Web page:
They turned and saw a tall woman, all in black, standing in front of the closed door.
"Oh, naughty children," she said. "But such pretty children." She reached out and fondled Gretel's hair. "So photogenic."
"We're sorry," said Gretel. "We'll leave now, our father will come back later to pay for all this."
"No he won't," said Hansel. "He left us downtown, he doesn't care anymore."
The woman smiled. "Isn't that nice," she said. "Don't worry, I'll look after you."
"You let us go," said Gretel, or we'll --"
"You'll nothing," said the woman. She grabbed little Hansel by the arm and dragged him into the back room. She pushed him into a cage under the counter, locked it, and hung the key high on a hook.
"There, that will keep you," she said. She turned to Gretel. "And you behave, or he stays locked up and gets no food."
"I'll be good," said Gretel.
"I want you to be pretty too," said the woman. "Sit here while I take some photos of that pretty face.'
"Is that all you want?" said Gretel.
"That's all I want for now," she said. "Once I get some customers interested we can do more, show some more of you, if you know what I mean. Dress you up, dress you down." She opened a cupboard full of DVD's and stacks of money. "You'll be my new online star.”
"Gross," said Gretel. "I'll never do that. "
"We'll see," said the woman. She pushed on a panel and a door opened in the wall. She pointed down the narrow stairs. "Get down there, and think about it. Don't bother yelling, no one will hear you."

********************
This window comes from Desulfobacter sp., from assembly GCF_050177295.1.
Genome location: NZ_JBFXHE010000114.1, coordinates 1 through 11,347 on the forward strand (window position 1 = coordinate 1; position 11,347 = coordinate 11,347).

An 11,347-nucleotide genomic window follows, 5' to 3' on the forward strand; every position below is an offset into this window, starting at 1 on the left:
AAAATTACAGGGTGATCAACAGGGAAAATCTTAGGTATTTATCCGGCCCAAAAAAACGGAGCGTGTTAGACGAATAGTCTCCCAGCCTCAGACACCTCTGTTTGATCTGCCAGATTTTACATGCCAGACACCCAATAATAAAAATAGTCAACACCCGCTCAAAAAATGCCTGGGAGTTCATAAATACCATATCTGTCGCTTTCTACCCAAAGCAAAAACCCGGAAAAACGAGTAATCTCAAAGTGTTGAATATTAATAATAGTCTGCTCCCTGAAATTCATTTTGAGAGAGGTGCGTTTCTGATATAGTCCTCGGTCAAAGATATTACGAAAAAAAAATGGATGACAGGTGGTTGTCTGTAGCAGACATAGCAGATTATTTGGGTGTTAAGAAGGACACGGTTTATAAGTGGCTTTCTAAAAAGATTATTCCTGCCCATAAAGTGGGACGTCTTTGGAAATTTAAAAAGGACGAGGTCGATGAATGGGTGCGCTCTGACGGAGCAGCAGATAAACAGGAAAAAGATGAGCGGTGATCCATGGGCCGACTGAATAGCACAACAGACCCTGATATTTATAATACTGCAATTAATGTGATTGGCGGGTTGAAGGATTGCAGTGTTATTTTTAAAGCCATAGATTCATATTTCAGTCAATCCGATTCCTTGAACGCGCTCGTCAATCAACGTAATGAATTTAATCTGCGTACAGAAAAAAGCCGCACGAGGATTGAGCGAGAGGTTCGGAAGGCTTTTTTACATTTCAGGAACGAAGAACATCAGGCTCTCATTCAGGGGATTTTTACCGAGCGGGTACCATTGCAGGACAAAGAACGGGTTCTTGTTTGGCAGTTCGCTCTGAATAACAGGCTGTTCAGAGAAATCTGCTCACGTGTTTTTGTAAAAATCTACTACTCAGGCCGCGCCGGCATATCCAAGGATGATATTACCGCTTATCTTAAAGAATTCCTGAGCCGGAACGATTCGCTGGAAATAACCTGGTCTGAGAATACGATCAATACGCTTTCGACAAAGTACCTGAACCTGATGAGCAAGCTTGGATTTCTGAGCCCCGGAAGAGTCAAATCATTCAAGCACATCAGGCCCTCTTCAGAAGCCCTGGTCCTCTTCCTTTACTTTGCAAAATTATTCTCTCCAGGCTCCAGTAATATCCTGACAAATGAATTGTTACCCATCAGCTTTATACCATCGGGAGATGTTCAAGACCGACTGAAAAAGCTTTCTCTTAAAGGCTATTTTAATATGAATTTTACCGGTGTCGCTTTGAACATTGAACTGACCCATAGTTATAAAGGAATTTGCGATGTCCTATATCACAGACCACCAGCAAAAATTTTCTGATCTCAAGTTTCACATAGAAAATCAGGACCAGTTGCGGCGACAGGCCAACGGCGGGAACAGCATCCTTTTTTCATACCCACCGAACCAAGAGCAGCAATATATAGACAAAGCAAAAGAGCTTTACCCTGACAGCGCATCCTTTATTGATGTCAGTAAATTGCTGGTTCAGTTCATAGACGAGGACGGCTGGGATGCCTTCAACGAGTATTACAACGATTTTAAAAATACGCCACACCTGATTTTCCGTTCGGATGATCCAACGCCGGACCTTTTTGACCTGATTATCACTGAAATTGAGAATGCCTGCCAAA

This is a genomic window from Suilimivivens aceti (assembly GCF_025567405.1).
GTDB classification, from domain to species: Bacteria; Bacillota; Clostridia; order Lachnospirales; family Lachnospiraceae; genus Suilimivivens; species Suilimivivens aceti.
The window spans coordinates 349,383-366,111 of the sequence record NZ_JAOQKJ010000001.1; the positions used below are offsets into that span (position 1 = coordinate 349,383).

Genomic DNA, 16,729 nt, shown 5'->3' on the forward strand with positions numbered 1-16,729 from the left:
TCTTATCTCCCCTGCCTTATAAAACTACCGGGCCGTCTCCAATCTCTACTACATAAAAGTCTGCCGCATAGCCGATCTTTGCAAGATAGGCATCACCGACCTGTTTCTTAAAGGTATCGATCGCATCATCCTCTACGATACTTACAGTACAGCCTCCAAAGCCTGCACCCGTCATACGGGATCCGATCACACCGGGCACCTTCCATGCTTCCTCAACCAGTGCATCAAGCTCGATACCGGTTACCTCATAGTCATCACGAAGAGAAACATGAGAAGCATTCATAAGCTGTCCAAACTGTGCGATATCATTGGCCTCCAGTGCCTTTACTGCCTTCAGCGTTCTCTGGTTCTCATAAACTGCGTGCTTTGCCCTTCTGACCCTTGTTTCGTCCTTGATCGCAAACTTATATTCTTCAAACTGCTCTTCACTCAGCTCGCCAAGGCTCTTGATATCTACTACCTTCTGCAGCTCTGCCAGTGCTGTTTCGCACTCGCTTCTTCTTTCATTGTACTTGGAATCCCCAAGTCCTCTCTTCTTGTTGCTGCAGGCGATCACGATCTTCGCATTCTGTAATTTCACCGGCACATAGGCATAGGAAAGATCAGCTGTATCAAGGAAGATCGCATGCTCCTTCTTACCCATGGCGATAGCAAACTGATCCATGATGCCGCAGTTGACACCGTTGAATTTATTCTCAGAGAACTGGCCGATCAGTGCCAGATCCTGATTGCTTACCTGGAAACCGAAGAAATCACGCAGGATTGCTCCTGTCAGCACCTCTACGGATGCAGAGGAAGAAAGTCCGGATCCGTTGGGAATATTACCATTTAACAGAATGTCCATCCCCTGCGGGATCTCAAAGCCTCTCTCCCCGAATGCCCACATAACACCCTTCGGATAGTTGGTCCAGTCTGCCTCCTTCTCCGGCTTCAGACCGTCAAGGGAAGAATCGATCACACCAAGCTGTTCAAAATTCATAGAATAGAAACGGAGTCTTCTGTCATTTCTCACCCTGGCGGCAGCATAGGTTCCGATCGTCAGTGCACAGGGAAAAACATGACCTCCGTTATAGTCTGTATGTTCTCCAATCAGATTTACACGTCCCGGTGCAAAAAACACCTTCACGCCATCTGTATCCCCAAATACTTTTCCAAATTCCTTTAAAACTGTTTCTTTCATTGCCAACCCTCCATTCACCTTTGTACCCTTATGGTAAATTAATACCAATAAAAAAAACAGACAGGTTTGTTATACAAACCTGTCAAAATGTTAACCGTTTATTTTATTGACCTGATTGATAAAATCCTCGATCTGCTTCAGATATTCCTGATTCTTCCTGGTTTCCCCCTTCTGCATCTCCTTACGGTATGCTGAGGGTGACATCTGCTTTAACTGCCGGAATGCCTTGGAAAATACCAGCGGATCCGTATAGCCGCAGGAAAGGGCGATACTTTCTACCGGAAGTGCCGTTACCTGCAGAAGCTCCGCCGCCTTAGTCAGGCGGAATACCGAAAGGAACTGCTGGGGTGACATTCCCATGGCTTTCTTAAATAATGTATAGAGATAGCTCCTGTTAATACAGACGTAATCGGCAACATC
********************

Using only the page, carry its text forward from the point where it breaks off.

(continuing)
Gretel stumbled down the stairs, into the damp basement. There were some lights and tripods at one end, and a rack full of clothes. She piled some of the clothes in a corner and fell asleep on them.
The next morning the woman let her out of the basement, gave her some food, and asked her if she'd changed her mind.
"No way," said Gretel. So the woman opened the panel, and sent her back downstairs.
Every day the woman asked the same question. Every day Gretel refused, and every day she watched her brother getting thinner.
Finally she couldn't stand it. "OK,”she said, “let's do it. Just promise you'll let us go after."
"Of course I will," said the woman. She gathered up camera bags and lights and gestured towards the wall. "Open the panel, there's a dear, my hands are full."
"I can't, I don't know how," said Gretel.
"Stupid girl," said the woman. She put a few things down, then opened the door. Gretel crept around behind her, braced herself, and pushed the woman through the door, and right down the stairs. She slammed the door and slid the bolts closed, then jumped up onto the counter, grabbed the key, and opened the cage.
"Come on Hansel," she said. "We're going home." She opened the money drawer and stuffed handfuls of cash into a bag.
"Let's go," she said. "Out the back, so it will look like the place is still closed."
She spotted a cab approaching, waved a fifty to flag it down, and gave their home address.
Their father was overjoyed to see them and begged their forgiveness for leaving them. He'd had a huge fight with their stepmother, and she'd taken off with the car and all his money.
"We're poor, but we have each other," he said. "We'll figure out something."
Hansel whispered to his sister, "What about the money?"
"We'll wait a few days before we tell dad," she said. "No hurry."
"And what about that mean woman?" he said.
"We'll wait a few days before we call 911," she said. "No hurry."